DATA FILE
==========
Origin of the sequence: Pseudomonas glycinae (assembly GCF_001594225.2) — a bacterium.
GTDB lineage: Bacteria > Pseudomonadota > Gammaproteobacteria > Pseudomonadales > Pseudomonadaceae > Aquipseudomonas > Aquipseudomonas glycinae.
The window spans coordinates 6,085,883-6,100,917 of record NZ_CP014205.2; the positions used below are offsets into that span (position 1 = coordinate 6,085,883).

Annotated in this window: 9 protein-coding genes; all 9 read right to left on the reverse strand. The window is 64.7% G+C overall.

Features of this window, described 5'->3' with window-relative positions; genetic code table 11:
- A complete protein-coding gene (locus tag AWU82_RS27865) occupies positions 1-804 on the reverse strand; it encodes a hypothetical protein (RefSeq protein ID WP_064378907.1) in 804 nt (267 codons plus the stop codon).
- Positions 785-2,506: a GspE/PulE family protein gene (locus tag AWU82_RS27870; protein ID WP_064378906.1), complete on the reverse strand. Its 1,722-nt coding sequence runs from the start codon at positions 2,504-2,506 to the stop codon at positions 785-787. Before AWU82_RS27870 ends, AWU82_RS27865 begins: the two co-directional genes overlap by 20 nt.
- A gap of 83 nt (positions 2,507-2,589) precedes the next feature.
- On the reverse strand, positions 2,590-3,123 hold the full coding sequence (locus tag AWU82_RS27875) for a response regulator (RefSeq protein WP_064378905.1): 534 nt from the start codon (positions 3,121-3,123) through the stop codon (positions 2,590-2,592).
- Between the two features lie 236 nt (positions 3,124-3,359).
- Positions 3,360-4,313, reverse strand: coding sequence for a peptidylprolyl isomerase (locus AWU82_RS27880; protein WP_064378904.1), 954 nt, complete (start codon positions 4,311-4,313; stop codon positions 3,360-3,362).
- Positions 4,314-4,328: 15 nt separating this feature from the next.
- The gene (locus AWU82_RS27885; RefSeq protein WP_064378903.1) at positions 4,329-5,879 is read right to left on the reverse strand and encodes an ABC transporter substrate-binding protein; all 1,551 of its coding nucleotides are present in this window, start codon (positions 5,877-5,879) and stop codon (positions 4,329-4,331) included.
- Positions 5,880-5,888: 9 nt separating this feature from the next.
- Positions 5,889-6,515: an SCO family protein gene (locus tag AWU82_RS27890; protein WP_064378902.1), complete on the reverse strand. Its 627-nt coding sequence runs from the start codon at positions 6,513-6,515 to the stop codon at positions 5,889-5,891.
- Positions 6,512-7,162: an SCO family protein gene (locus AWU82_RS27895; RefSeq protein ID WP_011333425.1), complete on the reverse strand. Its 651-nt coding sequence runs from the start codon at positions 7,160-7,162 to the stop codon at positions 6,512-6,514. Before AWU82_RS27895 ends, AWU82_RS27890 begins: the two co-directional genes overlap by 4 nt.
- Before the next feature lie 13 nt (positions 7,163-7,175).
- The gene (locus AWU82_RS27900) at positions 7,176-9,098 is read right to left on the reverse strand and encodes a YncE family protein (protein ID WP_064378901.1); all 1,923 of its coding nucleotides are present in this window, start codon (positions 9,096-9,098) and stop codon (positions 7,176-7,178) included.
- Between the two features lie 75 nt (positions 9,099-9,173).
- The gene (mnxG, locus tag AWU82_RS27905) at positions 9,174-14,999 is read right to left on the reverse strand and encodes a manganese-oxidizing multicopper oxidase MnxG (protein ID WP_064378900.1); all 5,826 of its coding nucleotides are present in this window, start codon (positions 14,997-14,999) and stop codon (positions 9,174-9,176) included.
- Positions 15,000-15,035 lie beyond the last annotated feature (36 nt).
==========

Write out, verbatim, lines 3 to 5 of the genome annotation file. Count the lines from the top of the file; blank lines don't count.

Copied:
The window spans coordinates 6,085,883-6,100,917 of record NZ_CP014205.2; the positions used below are offsets into that span (position 1 = coordinate 6,085,883).

Annotated in this window: 9 protein-coding genes; all 9 read right to left on the reverse strand. The window is 64.7% G+C overall.

Features of this window, described 5'->3' with window-relative positions; genetic code table 11: